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Two of the owners of the company that makes OxyContin acknowledged to a congressional committee on Thursday that the powerful prescription painkiller has played a role in the national opioid crisis but stopped short of apologizing or admitting wrongdoing.
A bipartisan congressional investigation released Wednesday found that key players in the nation’s opioid industry have spent $65 million since 1997 funding nonprofits that advocate treating pain with medications, a strategy intended to boost the sale of prescription painkillers.
When it filed for bankruptcy last year, Purdue Pharma agreed to an innovative plan: It would make $200 million available immediately to help those those harmed by its signature painkiller, OxyContin, and ease the effects of the opioid crisis. More than a year later, with the crisis worsening, not a penny has been spent.
Purdue Pharma pleaded guilty Tuesday to three criminal charges, formally admitting its role in an opioid epidemic that has contributed to hundreds of thousands of deaths over the past two decades.
A federal bankruptcy judge has agreed to give individuals an additional 30 days to make claims against OxyContin maker Purdue Pharma because of potential disruptions caused by the coronavirus pandemic.
OxyContin maker Purdue Pharma launched an ad campaign Monday to tell people harmed by their powerful prescription opioid where they can file claims against the company.
Members of the family that own OxyContin maker Purdue Pharma say they will push to reverse Tufts University’s decision to strip their name from campus facilities and programs
State attorneys general with pending lawsuits against OxyContin maker Purdue Pharma and its owners will ask a federal bankruptcy judge Wednesday to give them more time to continue negotiating.
A judge is pushing for a settlement of more than 2,600 lawsuits facing OxyContin maker Purdue Pharma with a decision Friday to pause litigation against the company and members of the wealthy Sackler family that owns the company.
Lawmakers asked the city’s legal team last year to explore litigation against the makers of OxyContin and other prescription painkillers, cited as the major source of the country’s opioid crisis. The contract with a Seattle law firm to pursue legal action follows a request by the City Council for city attorneys to take another look at joining in the wake of one of the manufacturers announcing a multibillion dollar settlement.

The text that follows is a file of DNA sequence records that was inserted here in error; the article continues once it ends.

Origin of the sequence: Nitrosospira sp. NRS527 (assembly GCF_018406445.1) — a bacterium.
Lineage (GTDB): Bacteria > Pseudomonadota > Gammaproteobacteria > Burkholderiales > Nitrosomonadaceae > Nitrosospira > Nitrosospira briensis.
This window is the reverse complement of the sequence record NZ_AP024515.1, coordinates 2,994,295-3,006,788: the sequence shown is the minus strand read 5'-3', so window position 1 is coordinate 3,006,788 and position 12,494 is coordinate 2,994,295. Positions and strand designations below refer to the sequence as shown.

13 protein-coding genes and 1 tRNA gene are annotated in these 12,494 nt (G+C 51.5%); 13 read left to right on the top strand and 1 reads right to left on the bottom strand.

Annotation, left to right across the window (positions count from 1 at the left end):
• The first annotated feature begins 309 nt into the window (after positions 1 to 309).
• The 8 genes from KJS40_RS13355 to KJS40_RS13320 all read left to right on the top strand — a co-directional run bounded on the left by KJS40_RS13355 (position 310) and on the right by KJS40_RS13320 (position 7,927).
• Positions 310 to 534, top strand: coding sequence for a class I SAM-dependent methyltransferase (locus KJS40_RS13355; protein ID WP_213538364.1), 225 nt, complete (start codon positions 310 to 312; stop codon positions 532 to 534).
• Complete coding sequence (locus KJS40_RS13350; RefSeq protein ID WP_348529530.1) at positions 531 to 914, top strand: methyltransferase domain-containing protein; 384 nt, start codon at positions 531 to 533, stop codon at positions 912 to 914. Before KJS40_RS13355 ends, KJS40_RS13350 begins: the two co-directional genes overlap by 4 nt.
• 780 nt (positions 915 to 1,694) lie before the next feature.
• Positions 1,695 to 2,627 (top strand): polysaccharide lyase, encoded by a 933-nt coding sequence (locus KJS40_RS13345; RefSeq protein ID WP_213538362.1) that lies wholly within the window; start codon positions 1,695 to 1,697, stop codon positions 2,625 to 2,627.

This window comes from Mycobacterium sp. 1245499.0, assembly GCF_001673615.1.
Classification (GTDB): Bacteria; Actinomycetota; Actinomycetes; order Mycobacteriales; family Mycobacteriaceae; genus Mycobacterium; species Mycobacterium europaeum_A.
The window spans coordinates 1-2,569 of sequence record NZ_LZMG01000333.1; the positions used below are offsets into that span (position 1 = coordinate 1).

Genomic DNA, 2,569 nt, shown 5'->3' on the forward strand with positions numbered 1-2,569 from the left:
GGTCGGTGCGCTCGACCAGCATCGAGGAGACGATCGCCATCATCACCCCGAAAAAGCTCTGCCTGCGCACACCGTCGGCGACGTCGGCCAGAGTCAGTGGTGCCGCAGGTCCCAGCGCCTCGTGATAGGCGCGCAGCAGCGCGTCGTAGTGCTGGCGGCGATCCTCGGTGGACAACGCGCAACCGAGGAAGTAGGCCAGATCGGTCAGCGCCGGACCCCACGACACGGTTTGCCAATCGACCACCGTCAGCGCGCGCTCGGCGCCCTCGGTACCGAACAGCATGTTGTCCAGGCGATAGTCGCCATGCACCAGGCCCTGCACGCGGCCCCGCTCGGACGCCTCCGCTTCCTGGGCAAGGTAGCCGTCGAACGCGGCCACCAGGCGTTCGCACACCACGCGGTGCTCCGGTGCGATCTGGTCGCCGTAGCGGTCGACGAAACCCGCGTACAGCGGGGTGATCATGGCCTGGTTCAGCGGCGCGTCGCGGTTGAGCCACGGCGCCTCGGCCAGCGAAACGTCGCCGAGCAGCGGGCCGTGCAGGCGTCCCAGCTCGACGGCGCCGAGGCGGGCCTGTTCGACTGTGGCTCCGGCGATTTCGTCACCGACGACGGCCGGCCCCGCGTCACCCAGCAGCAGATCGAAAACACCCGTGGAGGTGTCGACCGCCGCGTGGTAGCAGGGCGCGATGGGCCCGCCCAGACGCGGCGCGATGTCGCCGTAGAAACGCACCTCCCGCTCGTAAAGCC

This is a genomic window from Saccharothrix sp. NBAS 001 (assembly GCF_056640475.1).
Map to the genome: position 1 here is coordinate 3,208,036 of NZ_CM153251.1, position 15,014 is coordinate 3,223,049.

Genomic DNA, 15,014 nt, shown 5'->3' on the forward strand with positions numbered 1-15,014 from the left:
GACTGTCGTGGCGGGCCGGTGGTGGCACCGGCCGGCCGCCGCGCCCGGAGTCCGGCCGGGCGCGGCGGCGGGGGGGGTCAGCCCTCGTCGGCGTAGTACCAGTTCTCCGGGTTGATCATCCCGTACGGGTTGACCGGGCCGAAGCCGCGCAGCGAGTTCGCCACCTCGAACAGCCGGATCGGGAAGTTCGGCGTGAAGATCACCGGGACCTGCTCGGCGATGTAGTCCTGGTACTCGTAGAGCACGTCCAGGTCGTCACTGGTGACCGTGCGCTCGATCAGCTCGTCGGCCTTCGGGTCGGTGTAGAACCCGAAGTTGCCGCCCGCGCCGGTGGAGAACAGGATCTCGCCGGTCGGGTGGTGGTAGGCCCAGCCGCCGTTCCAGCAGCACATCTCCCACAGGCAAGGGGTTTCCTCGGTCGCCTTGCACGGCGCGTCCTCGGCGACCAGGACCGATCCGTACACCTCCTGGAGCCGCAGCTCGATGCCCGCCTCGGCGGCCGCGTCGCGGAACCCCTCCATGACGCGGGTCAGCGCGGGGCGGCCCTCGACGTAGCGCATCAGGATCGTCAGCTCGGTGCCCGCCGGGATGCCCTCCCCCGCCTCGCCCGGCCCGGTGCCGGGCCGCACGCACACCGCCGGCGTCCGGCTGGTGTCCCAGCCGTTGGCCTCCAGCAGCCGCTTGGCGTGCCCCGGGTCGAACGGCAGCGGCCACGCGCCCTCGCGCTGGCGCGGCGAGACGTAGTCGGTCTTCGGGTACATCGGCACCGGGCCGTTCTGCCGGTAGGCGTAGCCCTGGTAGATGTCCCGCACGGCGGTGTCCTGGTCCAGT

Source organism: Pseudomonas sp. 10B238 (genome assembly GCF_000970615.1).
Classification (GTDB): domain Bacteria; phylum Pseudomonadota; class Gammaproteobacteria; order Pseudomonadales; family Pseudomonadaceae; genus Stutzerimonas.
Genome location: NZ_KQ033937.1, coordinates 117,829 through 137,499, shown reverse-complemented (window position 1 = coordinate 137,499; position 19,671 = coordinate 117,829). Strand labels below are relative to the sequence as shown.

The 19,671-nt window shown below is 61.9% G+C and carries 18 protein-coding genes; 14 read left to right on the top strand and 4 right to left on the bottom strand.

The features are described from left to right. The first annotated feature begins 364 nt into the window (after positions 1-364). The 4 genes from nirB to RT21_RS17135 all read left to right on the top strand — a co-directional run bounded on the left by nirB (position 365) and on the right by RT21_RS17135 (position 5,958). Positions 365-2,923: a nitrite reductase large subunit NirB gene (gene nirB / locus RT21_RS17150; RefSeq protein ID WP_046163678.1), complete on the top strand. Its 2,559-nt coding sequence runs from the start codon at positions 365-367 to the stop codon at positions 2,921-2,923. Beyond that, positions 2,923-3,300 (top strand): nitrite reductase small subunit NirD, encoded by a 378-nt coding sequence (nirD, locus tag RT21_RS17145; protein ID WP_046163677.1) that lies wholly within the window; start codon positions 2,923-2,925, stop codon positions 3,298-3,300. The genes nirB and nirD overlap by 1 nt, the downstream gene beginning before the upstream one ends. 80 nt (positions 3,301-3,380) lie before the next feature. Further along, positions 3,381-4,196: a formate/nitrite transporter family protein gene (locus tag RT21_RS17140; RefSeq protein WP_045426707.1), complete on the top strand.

A judge has cleared the way for OxyContin maker Purdue Pharma to stay in business while it pursues bankruptcy protection and settlement of more than 2,600 lawsuits filed over the opioid crisis. Purdue lawyers secured permission Tuesday for the company to maintain business as usual. That includes paying employees and vendors, supplying pills to distributors, and keeping current on taxes and insurance.
OxyContin maker Purdue Pharma says its bankruptcy filing is not a way to seek refuge but rather an effort to resolve claims against it.
The family that owns OxyContin maker Purdue Pharma used Swiss and other hidden accounts to transfer $1 billion to themselves, New York’s attorney general contends in court papers filed Friday.
OxyContin maker Purdue Pharma says it wants a nationwide settlement over its role in the opioids crisis, but it’s proving difficult to reach a deal
State attorneys general and lawyers representing local governments say they are in active settlement negotiations amid a report that OxyContin maker Purdue Pharma has offered to settle for $10 billion to $12 billion.
Dr. Raeford Brown was uniquely positioned to help the U.S. government answer a critical question: Is a new version of the painkiller OxyContin helping fight the national opioid epidemic?
California on Monday became the latest state to sue the pharmaceutical company behind the painkiller OxyContin, alleging it falsely promoted the drug as not addictive even as it emerged as one of the most widely abused in the U.S.
The maker of OxyContin and the company’s controlling family agreed Tuesday to pay a groundbreaking $270 million to Oklahoma to settle allegations they helped create the nation’s deadly opioid crisis with their aggressive marketing of the powerful painkiller.
OxyContin maker Purdue Pharma is asking a Massachusetts court to throw out a lawsuit filed by the state’s attorney general that accuses the company, its owners and top executives of deceiving patients and doctors about the risks of opioids.
The state of Montana is seeking a preliminary injunction to prevent the maker of the powerful painkiller OxyContin from marketing opioids to Montana prescribers, seeking to put the force of a court order behind Purdue Pharma’s recent promise to end such marketing nationwide.